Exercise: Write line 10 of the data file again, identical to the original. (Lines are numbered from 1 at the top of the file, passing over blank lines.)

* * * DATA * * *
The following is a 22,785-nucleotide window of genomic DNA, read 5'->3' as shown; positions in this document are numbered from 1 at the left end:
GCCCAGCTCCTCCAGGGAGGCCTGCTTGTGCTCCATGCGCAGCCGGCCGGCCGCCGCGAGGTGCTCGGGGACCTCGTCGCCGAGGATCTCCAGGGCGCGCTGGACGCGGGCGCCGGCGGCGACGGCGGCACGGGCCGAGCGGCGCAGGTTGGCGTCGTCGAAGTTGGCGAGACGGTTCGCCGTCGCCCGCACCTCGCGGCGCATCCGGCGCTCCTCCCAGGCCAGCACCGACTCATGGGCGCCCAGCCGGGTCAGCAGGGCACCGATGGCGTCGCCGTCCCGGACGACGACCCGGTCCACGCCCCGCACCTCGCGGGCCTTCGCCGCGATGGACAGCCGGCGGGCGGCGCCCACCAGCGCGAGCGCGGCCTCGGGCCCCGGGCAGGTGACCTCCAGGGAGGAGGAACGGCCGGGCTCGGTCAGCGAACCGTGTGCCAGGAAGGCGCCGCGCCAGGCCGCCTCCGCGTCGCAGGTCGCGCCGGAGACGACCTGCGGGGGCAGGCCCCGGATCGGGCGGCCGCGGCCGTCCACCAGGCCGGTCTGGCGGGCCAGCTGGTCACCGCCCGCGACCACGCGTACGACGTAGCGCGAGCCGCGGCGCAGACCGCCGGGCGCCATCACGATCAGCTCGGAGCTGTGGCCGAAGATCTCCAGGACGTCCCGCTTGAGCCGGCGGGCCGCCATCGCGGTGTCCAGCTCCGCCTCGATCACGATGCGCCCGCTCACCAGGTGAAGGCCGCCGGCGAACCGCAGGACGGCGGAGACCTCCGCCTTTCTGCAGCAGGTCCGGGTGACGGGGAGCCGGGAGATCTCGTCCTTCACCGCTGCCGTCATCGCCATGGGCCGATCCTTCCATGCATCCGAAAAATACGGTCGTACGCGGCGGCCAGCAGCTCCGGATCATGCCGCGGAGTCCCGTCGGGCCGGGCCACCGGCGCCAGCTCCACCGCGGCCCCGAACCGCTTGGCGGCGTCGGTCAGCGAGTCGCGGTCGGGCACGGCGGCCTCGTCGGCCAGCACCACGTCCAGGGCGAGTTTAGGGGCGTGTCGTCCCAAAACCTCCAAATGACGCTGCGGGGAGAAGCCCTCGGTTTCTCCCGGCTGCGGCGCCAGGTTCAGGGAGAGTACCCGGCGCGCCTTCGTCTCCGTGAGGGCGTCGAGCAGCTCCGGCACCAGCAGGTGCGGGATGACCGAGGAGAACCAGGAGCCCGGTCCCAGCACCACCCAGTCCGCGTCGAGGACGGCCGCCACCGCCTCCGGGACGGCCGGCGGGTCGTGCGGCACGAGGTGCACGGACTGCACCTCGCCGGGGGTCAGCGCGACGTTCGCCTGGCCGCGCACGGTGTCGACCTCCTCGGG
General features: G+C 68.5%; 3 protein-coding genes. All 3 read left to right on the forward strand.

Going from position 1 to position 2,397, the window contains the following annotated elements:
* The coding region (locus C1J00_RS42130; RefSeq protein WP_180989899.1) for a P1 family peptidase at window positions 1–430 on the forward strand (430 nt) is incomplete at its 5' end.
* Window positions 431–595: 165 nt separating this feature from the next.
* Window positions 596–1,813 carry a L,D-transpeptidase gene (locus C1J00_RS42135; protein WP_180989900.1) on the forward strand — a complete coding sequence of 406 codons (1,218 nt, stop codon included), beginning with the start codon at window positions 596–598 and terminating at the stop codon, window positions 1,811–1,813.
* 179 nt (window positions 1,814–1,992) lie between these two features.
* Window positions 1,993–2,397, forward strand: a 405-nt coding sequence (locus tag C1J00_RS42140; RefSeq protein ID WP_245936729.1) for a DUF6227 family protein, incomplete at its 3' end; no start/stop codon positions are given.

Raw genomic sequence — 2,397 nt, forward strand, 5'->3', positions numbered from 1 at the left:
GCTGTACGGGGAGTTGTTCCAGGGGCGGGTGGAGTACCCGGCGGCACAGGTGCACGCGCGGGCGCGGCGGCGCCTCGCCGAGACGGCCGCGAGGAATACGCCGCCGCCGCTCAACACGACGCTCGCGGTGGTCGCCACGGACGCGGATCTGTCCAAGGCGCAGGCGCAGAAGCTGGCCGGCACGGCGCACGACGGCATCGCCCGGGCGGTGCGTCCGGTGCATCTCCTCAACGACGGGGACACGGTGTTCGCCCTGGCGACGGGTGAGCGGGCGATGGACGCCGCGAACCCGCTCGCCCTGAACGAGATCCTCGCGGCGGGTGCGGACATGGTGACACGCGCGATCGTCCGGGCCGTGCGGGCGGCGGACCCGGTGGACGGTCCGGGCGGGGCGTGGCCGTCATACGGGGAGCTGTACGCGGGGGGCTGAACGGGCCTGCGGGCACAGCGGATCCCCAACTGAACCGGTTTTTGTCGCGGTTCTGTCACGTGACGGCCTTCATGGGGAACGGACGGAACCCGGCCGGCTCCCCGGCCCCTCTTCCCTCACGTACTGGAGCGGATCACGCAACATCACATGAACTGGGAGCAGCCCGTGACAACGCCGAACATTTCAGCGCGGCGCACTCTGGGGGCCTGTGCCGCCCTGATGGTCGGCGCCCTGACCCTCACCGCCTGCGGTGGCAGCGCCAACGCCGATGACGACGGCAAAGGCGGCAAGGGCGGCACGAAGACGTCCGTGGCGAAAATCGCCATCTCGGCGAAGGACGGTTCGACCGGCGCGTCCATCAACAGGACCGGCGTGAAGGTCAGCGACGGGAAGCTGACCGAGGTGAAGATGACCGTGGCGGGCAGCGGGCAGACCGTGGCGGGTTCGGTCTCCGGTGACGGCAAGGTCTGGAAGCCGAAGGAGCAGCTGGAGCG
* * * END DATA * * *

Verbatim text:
Raw genomic sequence — 2,397 nt, forward strand, 5'->3', positions numbered from 1 at the left: